Lincoln dug in his pocket and found some paper. Nancy snagged a dollar bill from the crumpled mass he held out. He heard her punch the keys of the cash register and snap a quarter on the countertop.
Pascoe's beard had only begun to mature and so his smile was visible. Nancy Twigly shook her head and muttered, "You've got to be the dumbest asshole I've ever seen. What's with the walking around blind as a damn bat? You trying to get yourself killed?"
Two and a half years later Lincoln Pascoe still indulged in a daily stroll through the neighborhood. He arrived within ten minutes of nine fifteen each morning. His end of the counter always stood empty and waiting. The limited counter area proved a perfect fit for Lincoln's needs. He managed his small territory proficiently.
Presiding opposite the cash register, he enjoyed his morning bear-claw and coffee. In the process, Lincoln savored Nancy Twigly's daily bitching, more so as time passed. The CoffeeCaker's sporadic customer base never realized the big, rumpled man with the wild hair and beard couldn't see.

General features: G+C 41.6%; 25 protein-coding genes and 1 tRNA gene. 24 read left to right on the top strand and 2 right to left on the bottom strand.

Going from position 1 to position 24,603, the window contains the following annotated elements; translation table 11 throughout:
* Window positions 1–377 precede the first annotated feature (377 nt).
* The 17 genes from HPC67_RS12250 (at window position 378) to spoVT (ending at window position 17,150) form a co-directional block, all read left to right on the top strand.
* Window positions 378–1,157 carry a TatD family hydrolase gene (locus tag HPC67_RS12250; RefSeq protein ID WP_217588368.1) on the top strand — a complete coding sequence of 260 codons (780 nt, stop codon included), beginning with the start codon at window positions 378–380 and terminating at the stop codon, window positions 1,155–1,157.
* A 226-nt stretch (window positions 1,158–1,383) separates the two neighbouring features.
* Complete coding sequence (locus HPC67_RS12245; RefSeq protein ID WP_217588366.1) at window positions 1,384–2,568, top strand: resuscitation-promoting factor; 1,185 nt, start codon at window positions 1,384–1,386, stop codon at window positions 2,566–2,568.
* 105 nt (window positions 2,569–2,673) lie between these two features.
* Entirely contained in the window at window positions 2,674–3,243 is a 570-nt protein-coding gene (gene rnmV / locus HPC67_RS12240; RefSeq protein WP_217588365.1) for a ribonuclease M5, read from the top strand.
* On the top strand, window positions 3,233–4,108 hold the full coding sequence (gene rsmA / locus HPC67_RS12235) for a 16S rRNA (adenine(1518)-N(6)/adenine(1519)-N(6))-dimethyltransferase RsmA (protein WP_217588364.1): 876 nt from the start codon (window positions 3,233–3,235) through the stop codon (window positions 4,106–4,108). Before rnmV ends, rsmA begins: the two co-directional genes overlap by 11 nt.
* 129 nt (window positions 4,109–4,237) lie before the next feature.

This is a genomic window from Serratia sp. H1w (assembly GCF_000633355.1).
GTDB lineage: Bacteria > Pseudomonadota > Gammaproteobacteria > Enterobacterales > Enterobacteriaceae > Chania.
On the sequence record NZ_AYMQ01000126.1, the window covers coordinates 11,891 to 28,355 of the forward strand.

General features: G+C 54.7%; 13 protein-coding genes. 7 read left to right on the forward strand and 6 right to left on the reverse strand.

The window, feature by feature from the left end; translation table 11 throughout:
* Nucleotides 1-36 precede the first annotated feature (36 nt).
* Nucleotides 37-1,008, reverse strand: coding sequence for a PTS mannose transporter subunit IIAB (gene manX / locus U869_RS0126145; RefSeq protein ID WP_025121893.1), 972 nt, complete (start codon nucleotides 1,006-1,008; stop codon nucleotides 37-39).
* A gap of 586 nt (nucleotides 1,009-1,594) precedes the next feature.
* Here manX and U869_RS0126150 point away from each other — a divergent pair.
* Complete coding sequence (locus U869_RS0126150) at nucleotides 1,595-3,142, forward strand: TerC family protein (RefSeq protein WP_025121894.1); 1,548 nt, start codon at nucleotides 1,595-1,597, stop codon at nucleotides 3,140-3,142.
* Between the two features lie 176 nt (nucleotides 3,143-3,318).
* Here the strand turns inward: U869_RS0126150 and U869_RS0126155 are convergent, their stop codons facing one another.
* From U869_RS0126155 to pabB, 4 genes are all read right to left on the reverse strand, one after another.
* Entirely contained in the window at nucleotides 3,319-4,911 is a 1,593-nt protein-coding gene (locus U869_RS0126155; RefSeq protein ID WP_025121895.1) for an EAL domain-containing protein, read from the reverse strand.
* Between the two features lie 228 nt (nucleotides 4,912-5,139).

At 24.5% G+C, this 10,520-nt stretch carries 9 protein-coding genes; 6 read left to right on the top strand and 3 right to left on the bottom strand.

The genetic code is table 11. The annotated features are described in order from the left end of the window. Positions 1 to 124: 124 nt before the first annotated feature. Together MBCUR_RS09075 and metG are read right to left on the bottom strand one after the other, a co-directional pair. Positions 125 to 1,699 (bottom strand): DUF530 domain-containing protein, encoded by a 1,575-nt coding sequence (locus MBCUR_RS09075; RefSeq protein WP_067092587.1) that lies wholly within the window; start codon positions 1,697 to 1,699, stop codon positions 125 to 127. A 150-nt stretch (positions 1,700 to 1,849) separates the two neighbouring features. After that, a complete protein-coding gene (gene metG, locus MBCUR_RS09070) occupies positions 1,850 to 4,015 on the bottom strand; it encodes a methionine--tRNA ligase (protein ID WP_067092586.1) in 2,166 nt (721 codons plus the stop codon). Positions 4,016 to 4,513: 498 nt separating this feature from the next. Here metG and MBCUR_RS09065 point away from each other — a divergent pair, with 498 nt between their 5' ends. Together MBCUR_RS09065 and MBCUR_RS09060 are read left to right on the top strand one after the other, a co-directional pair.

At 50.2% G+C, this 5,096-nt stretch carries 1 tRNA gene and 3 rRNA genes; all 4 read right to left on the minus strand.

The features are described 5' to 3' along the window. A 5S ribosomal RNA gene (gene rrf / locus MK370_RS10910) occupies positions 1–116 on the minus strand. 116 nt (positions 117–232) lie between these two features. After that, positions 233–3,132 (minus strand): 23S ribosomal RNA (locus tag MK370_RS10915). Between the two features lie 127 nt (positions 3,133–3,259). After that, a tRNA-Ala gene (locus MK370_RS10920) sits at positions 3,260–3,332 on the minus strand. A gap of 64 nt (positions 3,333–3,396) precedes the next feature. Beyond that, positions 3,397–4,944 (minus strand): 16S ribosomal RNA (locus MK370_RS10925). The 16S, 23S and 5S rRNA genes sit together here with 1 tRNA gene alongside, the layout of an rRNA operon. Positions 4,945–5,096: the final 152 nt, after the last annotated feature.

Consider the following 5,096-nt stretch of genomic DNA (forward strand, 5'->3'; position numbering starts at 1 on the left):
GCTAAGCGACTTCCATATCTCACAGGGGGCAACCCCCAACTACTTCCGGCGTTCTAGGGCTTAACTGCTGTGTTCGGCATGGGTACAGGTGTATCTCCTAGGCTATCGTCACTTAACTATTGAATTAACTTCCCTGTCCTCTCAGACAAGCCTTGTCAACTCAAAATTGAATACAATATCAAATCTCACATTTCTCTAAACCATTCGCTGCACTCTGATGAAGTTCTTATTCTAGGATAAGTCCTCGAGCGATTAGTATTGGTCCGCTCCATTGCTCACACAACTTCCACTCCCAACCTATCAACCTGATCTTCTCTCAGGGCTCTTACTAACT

Voices, raised over the din of the radio, broke into Pascoe's daydream. A dish shattered and then another.
"Shamaz. Stop it. I'll take it out of your paycheck."
Lincoln had never heard Nancy sound so pissed.
"You take nothing, bitch. You fire me because blind guy say I'm a thief. I'm no thief. I sue you, bitch." Shamaz screamed the final words.
Nancy screamed right back. "You put that down, you little shit. Put it down now or I'll beat your ass. Get out. Take you're fucking money and get out of my kitchen."
Lincoln stood and shrugged out of the Maxwell. It dropped over the back of the counter stool.
"I go you damn bitch, but I don't forget. You remember. I don't forget." Shamaz's voice had a low, menacing edge. The tone of threat carried from the kitchen. Pascoe didn't like what he heard. As he moved around the counter he heard the back door slam and then Nancy's sharp voice.